Have we mentioned we dig the cloud? Well we do and we are happy to introduce you to the newest addition to our cloud family – Eze App Cloud.
Weighing in at 60+ applications, Eze App Cloud comes to us from the Eze Private Cloud and is tailor made for application vendors servicing hedge fund and investment management firms.
The App Cloud has been a long time in the making and aims to address many challenges, including the need for a central, consolidated cloud platform to run all hedge fund applications and IT services. With adoption of cloud services growing, there are many disparate cloud platforms with varying degrees of quality and customization. We are increasingly seeing clients challenged to integrate applications (i.e. OMS, Risk, CRM) all running on different cloud platforms and networks. The cloud is supposed to simplify operations, not make them more difficult.
Eze App Cloud is prepared (and designed) to be the ONE cloud platform for everything a hedge fund needs.
It’s that time of year again: time to take a look ahead and make predictions for the top technology trends of 2013. I don’t think any of these trends will come as a surprise to you, but let’s take a closer look.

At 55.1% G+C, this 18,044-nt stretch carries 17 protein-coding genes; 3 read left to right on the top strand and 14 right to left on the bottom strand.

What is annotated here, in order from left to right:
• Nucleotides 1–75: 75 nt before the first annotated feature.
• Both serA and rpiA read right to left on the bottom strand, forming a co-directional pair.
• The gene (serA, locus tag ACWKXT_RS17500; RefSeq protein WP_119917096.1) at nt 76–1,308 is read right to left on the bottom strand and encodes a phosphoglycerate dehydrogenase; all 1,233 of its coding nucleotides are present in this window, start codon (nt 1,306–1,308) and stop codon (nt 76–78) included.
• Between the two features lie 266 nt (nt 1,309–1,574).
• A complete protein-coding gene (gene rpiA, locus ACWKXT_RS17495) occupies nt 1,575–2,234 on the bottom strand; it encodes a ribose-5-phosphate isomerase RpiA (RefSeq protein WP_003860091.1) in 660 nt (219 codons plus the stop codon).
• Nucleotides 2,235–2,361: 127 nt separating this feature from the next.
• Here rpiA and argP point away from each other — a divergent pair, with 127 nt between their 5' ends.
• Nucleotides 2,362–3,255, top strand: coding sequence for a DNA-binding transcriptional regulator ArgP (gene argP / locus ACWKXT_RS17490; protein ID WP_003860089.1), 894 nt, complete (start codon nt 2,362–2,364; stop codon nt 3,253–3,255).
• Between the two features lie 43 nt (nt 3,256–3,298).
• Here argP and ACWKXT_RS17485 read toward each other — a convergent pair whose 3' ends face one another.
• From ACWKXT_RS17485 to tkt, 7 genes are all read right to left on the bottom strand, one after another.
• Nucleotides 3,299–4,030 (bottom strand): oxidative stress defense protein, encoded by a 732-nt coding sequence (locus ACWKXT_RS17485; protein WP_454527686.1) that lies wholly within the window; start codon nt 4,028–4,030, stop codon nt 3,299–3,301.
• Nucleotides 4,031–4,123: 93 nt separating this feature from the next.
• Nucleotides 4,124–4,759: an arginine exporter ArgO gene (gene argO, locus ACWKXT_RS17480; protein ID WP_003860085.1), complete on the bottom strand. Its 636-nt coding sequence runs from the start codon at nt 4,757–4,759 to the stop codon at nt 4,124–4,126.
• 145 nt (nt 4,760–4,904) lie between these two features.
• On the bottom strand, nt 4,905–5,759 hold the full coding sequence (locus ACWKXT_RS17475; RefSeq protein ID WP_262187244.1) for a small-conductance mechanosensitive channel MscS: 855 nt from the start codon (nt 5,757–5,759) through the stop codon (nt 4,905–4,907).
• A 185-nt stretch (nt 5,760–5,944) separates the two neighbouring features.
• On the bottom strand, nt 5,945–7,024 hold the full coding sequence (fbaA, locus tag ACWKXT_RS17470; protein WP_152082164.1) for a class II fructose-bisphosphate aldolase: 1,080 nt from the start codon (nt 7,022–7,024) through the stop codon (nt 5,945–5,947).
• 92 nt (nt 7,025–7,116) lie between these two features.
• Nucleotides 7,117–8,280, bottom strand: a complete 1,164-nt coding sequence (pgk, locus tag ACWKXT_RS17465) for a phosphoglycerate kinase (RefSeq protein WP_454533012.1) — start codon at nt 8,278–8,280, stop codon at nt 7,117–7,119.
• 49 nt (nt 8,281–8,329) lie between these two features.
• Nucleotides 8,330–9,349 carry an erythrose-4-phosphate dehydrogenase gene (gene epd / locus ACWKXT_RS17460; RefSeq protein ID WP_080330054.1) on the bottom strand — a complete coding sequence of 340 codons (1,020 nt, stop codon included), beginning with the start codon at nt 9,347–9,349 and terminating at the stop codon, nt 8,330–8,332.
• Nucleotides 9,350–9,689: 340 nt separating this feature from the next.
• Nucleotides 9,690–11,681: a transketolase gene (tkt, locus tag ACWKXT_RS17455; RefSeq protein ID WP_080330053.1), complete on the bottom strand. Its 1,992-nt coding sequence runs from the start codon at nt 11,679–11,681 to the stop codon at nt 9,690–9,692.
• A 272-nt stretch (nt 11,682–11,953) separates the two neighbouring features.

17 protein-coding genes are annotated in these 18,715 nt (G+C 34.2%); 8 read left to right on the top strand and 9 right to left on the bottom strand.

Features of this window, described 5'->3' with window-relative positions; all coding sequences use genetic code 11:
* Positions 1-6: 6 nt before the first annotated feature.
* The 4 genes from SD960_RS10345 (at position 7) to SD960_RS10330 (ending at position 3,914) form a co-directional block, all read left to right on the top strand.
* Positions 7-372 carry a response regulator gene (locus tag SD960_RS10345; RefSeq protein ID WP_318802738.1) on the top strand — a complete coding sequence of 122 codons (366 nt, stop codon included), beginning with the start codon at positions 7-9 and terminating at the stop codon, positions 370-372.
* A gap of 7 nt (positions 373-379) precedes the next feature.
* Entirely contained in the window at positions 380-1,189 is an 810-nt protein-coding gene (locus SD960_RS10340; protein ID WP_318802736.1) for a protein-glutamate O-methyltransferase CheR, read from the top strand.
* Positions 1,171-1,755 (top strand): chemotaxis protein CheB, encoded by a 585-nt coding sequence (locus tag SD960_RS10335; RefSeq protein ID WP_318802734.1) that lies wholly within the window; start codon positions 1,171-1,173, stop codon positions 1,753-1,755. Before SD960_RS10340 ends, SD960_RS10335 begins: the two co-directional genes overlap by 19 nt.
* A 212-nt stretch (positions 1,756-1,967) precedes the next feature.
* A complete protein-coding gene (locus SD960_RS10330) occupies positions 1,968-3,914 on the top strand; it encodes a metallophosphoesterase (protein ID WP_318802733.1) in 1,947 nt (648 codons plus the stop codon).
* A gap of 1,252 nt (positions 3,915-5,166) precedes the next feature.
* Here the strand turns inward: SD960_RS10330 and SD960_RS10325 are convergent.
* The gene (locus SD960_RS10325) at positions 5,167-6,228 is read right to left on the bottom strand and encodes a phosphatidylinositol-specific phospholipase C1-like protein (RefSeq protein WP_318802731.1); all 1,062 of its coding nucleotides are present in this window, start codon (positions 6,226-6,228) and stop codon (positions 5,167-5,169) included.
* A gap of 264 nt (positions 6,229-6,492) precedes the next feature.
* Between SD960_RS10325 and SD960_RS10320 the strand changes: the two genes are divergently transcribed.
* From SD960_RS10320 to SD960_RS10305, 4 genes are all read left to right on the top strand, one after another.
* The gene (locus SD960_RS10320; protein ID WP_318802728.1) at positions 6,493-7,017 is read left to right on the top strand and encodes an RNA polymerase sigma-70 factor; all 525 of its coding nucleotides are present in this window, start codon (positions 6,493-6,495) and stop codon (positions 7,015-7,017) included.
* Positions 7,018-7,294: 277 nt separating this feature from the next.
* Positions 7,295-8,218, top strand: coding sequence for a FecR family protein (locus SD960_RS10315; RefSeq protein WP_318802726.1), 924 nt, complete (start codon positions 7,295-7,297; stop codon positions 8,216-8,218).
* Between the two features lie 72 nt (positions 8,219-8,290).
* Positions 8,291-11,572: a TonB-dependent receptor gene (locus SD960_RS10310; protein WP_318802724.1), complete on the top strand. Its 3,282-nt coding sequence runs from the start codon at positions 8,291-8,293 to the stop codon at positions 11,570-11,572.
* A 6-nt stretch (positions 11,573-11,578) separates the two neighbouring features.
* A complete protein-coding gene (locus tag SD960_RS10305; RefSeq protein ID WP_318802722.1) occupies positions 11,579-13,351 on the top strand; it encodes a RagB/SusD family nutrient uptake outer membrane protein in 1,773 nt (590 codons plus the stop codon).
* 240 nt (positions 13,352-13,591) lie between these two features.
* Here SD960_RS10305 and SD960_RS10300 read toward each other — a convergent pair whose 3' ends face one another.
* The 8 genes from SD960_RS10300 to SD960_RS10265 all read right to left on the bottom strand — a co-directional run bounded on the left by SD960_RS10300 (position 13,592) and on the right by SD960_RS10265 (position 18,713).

I know - we had this topic on last year’s list, too. But it’s so important, it deserves another nod. Smartphones and tablets have invaded the enterprise world like never before, and we’re seeing companies work more diligently to manage the use of these devices. Strategies such as Bring Your Own Device (BYOD) give firms the ability to allow employees to use personal devices for work purposes. While this provides employees with flexibility in terms of which devices they can use (and eliminates the need to carry more than one), it also highlights the importance of enhancing security measures to protect sensitive company information from getting into the wrong hands. Speaking of security…
Last month our friends at eSentire published a Cloud Security Checklist to provide hedge funds and alternative investment firms a guide when evaluating a cloud provider such as Eze Castle Integration. The Checklist asked the question, “How can you know if your Cloud Service Provider has your best risk management interests in mind?”
Since here at Eze Castle Integration we are big proponents of secure cloud computing, we thought we’d be the first cloud service provider (that we know of!) to complete eSentire’s checklist.
1.0 Physical Security: Does the cloud provider have a rigorous physical access protocol?
Yes, yes and yes. Eze Castle has detailed Access Control and Premise Access policies that extend from physical to virtual environments. Following are some of the key physical access control protocols we have in place:
- 24x7x365 manned lobby with visual verification of identity
- Two-phase authentication of visitors (card and biometric)
- Secured access at all entry points, including doors and elevator banks
- Monitored security cameras as well as door, motion and camera sensors
- Visitor logs closely monitored and escorts required at all times
- Key-locked cages and cabinets at all data center facilities
Stricter regulations and calls from investors for greater transparency are leading hedge fund managers to up their game and enhance their technology infrastructures to become more operationally efficient.